Paul McCartney gives song writing masterclass at LIPA

Tuesday, May 26, 2015

About

Paul McCartney was at LIPA on this day. Three students were chosen by tutors to take part in a 25-minute one-to-one musical session with him. He also took part in a song writing masterclass in LIPA’s auditorium.

From LIPA website:

LIPA’s Lead Patron, Sir Paul McCartney, returned to LIPA on Tuesday 26 May to share his unrivalled breadth of experience with students in an hour-long question and answer session.

Speaking to a full auditorium, the former Beatle shared stories and advice– from his first song and learning chords with John Lennon, to his recent collaborations with Kanye West and Rihanna.

LIPA is housed in the Grade II-listed building which was formerly the Liverpool Institute for Boys, where Sir Paul went to school. He explained that, it was while he was there, that he wrote his first song, aged 14.

Sir Paul talked about meeting John Lennon (“until I met him, I’d never met anyone else who had written any songs”) and how they began playing covers together, but progressed to writing their own material to give them the edge over other local bands. His advice for students was they should always be receptive to learning new things, explaining that a chord he picked up from a man who worked in a local music shop (which he has never learned the name for and refers to as “F-demented”) has served him well over the years. He told students, “Be open to stuff like that – sometimes it comes in handy.”

He described the rigour needed when The Beatles were recording, partly because sound technology was simpler and partly because the culture was different. You were expected to record a song in half a day.

He also talked about artists which inspire him – from Bob Dylan and Neil Young to modern acts including Ed Sheeran, Taylor Swift and Kanye West.

Sir Paul talked about how he gave Kanye the melody for his track All Day. He explained how surprised he was when Kanye transformed a simple tune, which he originally whistled, into a heavy industrial sound. He commented “if you’re going to work with Kanye, then you’ve got to expect that from him. He knows he can go as far as he wants.”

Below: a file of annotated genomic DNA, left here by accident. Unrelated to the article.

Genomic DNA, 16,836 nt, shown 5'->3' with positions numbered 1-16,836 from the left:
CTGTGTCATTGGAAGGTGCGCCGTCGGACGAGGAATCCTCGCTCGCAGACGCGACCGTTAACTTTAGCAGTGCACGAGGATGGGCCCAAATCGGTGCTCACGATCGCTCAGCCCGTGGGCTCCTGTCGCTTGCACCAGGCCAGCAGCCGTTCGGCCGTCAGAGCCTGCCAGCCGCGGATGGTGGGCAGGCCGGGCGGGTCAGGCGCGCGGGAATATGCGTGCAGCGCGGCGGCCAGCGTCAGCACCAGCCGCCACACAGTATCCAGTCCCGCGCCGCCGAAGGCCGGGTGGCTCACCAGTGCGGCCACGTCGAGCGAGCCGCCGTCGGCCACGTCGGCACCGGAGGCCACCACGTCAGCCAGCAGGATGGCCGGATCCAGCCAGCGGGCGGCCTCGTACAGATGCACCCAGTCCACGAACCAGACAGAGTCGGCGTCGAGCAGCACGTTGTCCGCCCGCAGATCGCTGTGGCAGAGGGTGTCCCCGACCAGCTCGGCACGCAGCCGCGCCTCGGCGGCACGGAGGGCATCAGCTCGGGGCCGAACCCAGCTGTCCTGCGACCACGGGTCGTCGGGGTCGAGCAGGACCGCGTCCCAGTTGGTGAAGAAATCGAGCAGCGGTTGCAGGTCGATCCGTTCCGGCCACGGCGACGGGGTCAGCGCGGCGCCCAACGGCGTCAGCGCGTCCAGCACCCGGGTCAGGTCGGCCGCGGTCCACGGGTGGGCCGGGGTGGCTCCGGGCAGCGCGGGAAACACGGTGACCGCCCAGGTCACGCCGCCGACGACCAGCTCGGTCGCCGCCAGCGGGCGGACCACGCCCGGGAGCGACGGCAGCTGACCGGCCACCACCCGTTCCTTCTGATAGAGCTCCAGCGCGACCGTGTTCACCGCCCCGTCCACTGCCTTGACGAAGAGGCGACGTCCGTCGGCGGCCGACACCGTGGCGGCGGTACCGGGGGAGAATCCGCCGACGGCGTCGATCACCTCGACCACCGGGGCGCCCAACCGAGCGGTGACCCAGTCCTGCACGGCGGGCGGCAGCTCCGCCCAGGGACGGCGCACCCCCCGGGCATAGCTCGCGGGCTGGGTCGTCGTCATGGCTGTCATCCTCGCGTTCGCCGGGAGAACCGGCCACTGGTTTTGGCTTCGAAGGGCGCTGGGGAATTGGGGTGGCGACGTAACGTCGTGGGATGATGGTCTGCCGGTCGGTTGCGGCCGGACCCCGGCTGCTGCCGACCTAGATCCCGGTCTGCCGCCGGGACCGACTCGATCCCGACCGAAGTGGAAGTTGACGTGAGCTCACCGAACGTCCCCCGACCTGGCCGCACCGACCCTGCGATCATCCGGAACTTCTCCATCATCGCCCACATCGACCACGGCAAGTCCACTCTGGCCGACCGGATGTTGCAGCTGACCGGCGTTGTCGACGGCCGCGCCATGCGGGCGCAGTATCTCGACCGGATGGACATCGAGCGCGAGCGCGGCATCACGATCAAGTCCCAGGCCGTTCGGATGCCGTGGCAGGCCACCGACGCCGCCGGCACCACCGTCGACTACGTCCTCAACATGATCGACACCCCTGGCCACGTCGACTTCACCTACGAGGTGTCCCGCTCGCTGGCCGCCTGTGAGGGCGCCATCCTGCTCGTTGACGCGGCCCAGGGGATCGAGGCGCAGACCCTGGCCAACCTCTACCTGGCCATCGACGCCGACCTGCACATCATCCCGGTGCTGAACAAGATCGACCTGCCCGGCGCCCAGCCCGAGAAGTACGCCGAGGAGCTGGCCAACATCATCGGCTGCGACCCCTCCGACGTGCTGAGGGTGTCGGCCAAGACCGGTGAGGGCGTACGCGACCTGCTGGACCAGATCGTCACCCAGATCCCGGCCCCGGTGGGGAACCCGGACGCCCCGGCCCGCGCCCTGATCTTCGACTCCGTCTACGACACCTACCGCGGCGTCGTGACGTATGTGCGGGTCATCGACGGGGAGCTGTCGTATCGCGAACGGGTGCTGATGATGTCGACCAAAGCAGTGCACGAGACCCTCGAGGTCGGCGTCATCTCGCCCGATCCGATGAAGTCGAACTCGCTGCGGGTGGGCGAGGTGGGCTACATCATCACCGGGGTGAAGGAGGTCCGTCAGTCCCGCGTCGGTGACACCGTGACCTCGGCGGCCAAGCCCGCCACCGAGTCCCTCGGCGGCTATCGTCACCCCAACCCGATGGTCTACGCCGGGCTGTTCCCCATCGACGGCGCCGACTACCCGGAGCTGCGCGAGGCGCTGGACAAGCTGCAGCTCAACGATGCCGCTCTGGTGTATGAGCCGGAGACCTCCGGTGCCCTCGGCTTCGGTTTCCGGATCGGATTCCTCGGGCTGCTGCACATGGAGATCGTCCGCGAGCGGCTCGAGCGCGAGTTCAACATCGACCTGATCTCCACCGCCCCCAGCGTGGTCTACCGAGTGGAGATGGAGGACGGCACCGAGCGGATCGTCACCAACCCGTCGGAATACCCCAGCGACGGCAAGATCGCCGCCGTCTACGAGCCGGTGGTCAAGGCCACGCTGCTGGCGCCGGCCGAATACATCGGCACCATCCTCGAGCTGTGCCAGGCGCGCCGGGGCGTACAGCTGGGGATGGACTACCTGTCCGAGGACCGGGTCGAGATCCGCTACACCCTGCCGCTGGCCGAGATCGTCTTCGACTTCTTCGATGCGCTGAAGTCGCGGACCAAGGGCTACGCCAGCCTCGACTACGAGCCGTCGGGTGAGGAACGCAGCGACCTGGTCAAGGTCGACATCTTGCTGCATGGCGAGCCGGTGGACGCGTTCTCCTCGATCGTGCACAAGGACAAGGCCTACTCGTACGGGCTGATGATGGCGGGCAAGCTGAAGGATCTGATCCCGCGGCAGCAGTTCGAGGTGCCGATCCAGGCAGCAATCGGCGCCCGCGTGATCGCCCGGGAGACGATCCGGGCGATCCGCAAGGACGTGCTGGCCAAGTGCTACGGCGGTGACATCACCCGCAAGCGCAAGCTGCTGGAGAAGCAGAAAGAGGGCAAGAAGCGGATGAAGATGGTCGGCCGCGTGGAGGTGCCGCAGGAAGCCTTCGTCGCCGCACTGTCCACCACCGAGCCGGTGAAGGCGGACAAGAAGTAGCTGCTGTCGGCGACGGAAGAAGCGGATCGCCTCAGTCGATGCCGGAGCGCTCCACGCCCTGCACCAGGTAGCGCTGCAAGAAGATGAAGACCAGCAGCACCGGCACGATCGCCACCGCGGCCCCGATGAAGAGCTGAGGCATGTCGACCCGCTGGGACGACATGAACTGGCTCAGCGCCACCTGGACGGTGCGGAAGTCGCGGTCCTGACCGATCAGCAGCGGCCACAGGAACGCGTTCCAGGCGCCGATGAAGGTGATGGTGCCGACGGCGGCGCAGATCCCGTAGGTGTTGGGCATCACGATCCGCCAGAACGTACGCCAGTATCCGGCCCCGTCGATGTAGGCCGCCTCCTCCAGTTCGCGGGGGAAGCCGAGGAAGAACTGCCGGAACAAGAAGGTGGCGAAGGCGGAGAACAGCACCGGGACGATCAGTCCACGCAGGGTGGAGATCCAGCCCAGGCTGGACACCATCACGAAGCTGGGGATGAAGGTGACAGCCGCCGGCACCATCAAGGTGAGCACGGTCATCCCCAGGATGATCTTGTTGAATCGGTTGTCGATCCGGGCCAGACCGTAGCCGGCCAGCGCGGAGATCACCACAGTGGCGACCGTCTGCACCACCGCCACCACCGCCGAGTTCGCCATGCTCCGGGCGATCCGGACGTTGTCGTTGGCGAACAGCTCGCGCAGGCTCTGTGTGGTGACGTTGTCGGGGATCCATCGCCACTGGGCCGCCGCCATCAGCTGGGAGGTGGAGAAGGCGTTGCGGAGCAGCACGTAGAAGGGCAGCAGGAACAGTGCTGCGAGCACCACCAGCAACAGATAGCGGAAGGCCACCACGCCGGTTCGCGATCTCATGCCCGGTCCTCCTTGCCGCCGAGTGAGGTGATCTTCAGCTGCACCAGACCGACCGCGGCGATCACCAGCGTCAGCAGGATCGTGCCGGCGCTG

During his visit, Sir Paul also held one-to-one sessions with a selection of BA (Hons) Music students who are studying song writing.

You would go to a club in Liverpool in the very early days and you’d be in the dressing room ready to sort of go on… And you’d have your little list of songs you were going to do… Covers yeah. And you’d hear the other band doing them… I used to do “Long Tall Sally”. And you suddenly hear “Long Tall Sally”…

Okay, we’ve got to do it because we haven’t got enough songs not to do it. So I’m just gonna have to do it better than he did it, but still you know, we’re repeating their act and so that’s what happened so we thought we’ve got to have something that they won’t know.

So that’s actually really why we started getting serious about writing. So we thought “if we have a couple they don’t know they can’t make them”. That’s funny, you know, you think of this start of a writing, it must have been a great muse or a great magic moment… But it was really to stop them doing our stuff.

So we did that and it just developed really you know… We didn’t want to bore ourselves so we didn’t want to make the same song twice and you know a lot of people doing records, they get a winning formula and so they repeat it… There’s probably that producer makes them do it… We always spotted that happening, you know, we go – don’t want to do that

So if you listen to a lot of Beatles stuff, the songs are completely different. It’s like – sort of, you know – Eleanor Rigby and then there’s Octopus’s Garden, and then Strawberry Fields, and there’s Penny Lane, or whatever you know… But they were all quite different, and that was only because we just would have got bored if they were all the same…

I mean you had The Supremes in Motown, Diana Ross’s group, that’s those records are very similar… “Stop, in the name of love…”, “Baby Love”… There were very similar things and we wanted to avoid that. So I think that was one of the good things for us, because we just kept on going – never sort of did the same song twice.

Paul McCartney

Last updated on March 5, 2021

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